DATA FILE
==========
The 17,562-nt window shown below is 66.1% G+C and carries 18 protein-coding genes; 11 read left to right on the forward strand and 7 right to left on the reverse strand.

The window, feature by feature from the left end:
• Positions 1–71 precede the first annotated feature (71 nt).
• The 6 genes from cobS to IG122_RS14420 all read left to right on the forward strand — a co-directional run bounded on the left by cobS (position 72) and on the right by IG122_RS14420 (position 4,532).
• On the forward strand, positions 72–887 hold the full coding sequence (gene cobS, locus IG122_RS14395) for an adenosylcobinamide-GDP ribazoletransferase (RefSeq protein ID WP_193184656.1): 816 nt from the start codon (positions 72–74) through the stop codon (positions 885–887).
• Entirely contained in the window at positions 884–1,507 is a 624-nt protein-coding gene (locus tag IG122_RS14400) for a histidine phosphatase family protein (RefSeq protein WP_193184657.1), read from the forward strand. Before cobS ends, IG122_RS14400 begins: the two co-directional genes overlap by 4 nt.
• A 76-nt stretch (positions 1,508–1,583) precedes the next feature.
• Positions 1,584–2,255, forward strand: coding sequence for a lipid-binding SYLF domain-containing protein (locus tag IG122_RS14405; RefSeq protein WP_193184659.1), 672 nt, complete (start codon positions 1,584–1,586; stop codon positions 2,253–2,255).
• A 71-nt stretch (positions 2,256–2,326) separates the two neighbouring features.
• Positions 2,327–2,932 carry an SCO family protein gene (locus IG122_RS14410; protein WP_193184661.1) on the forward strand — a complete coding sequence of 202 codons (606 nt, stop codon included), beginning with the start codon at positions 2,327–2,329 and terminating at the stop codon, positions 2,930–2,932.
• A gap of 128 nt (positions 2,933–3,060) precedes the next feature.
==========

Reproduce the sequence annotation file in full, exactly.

The 17,562-nt window shown below is 66.1% G+C and carries 18 protein-coding genes; 11 read left to right on the forward strand and 7 right to left on the reverse strand.

The window, feature by feature from the left end:
• Positions 1–71 precede the first annotated feature (71 nt).
• The 6 genes from cobS to IG122_RS14420 all read left to right on the forward strand — a co-directional run bounded on the left by cobS (position 72) and on the right by IG122_RS14420 (position 4,532).
• On the forward strand, positions 72–887 hold the full coding sequence (gene cobS, locus IG122_RS14395) for an adenosylcobinamide-GDP ribazoletransferase (RefSeq protein ID WP_193184656.1): 816 nt from the start codon (positions 72–74) through the stop codon (positions 885–887).
• Entirely contained in the window at positions 884–1,507 is a 624-nt protein-coding gene (locus tag IG122_RS14400) for a histidine phosphatase family protein (RefSeq protein WP_193184657.1), read from the forward strand. Before cobS ends, IG122_RS14400 begins: the two co-directional genes overlap by 4 nt.
• A 76-nt stretch (positions 1,508–1,583) precedes the next feature.
• Positions 1,584–2,255, forward strand: coding sequence for a lipid-binding SYLF domain-containing protein (locus tag IG122_RS14405; RefSeq protein WP_193184659.1), 672 nt, complete (start codon positions 1,584–1,586; stop codon positions 2,253–2,255).
• A 71-nt stretch (positions 2,256–2,326) separates the two neighbouring features.
• Positions 2,327–2,932 carry an SCO family protein gene (locus IG122_RS14410; protein WP_193184661.1) on the forward strand — a complete coding sequence of 202 codons (606 nt, stop codon included), beginning with the start codon at positions 2,327–2,329 and terminating at the stop codon, positions 2,930–2,932.
• A gap of 128 nt (positions 2,933–3,060) precedes the next feature.